It was a learning process. How are we going to make this show so that it will create some light and opening for children to develop a different way of seeing the world? Where is that place of compromise, and how do we get there?
That was the process. And it was way more fascinating than making a documentary, where as a Westerner, I would come in and film the story as an outsider. In this case, we were making a TV show with a very diverse team, and it had to reflect their culture and their society, while also introducing what would become new ideas in New Russia.
Q: Was it worth it? Did it make a difference?
A: Yes, definitely. Since the war broke out, so many of my former colleagues had to leave. It's never left me that over a million young people in their twenties and thirties left Russia. And that same age cohort of people are also in Ukraine, where the show aired, fighting for their independence. And those people are the Ulitsa Sezam generation.
I definitely believe that the show had an enormous impact on the society. Whenever I mention to people, "Hey, by any chance did you ever hear of Ulitsa Sezam?" People talk about their favorite segments and how they grew up on the show. And these are people from Armenia, Georgia, Moscow, and Ukraine.
Q: Why is it an important story to tell and for people to read?
A: Often in the West we make the mistake of expecting nations to mirror our own. We have a similar problem as our own country and many countries in the West become increasingly divided. Somehow this story of how art and television is a bridge to cross cultures offers insights into getting along is very important for us today. Not only in terms of figuring out a way out of this horrific war in Ukraine, but also in our own countries where we are increasingly divided. People tell me it reads like a thriller, but in the end, it’s a story of hope.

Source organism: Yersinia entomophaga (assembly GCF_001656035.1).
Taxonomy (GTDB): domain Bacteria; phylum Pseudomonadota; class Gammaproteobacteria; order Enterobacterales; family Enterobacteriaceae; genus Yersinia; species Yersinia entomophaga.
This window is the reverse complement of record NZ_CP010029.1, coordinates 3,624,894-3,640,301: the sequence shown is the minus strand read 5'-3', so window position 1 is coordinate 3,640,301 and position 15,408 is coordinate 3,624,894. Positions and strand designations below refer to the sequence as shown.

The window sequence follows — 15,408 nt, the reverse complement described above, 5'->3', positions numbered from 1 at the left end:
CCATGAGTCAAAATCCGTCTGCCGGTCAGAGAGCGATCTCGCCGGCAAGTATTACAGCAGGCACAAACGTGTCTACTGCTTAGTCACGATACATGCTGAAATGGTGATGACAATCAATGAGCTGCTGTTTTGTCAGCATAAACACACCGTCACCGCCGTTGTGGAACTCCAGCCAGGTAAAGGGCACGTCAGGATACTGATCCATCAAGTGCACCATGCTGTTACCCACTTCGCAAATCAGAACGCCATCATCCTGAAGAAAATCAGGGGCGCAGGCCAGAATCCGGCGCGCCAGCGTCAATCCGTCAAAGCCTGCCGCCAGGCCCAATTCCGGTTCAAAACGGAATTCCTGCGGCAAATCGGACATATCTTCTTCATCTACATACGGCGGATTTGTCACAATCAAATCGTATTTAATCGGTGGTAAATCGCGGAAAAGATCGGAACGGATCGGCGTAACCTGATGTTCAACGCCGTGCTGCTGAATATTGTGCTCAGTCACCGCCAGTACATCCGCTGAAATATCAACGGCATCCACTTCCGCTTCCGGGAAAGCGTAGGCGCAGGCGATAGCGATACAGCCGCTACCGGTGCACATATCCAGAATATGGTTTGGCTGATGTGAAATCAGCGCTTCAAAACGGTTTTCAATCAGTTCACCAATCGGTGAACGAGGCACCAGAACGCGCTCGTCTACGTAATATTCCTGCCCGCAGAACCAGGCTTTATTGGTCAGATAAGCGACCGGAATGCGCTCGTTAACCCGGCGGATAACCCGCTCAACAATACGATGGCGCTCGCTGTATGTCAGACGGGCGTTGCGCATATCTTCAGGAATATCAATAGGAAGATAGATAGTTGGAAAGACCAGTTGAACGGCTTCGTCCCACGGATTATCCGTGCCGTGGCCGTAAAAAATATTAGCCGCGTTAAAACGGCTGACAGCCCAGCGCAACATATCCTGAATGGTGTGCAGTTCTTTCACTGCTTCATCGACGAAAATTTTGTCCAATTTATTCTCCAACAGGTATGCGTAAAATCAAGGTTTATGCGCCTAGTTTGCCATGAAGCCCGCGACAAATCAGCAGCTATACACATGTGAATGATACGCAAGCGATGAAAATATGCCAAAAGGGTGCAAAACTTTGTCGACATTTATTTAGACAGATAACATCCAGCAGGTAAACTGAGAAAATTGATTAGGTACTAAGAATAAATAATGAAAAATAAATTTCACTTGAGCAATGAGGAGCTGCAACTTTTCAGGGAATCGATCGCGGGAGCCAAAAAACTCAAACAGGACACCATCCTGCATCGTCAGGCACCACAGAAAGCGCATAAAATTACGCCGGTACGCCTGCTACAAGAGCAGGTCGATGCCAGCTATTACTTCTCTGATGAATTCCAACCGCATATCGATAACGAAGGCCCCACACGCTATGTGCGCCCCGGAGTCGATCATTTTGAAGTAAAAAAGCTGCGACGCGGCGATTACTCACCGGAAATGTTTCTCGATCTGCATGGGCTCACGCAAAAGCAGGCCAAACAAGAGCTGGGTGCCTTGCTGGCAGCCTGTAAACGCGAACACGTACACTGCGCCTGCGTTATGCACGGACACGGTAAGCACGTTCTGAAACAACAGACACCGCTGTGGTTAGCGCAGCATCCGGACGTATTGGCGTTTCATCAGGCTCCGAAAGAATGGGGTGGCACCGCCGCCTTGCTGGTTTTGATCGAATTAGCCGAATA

Muppets in Moscow
Excerpted from Chapter 19: Sad Songs from the Mouths of Babes
After two years of endless drama and uncertainty, it’s time to listen to the children singing. Casting the child roles for our TV show is the part I have been looking forward to the most. It’s November 1995, and the treacherous weather has started making it difficult to navigate the city’s streets, partially immobilized by snow and ice. I arrive late at Gorky Film Studios. My driver drops me off at the gated entrance to Moscow’s most prestigious moviemaking site. Like many prerevolutionary structures in Moscow, the studio looks rundown. I stop at the security kiosk and a guard looks at my passport, then waves me inside the compound. Hiking up my collar to brace against the cold, I make my way across an expansive yard to the designated building, cautiously stepping over tiny mounds of frozen spit that shine like diamonds on the icy path—the only evidence of human beings in this ghostly place. With the evaporation of state film funding, only a small part of the studio remains open, allowing short-term space rental. Thanks to Volodya’s relationship with the studio head, we’re granted permission We will hold auditions here over the next three days. I’m counting on Volodya’s name and fame to attract children from across Russia. Still, casting is always a gamble, and perhaps no one will show up in this biting cold.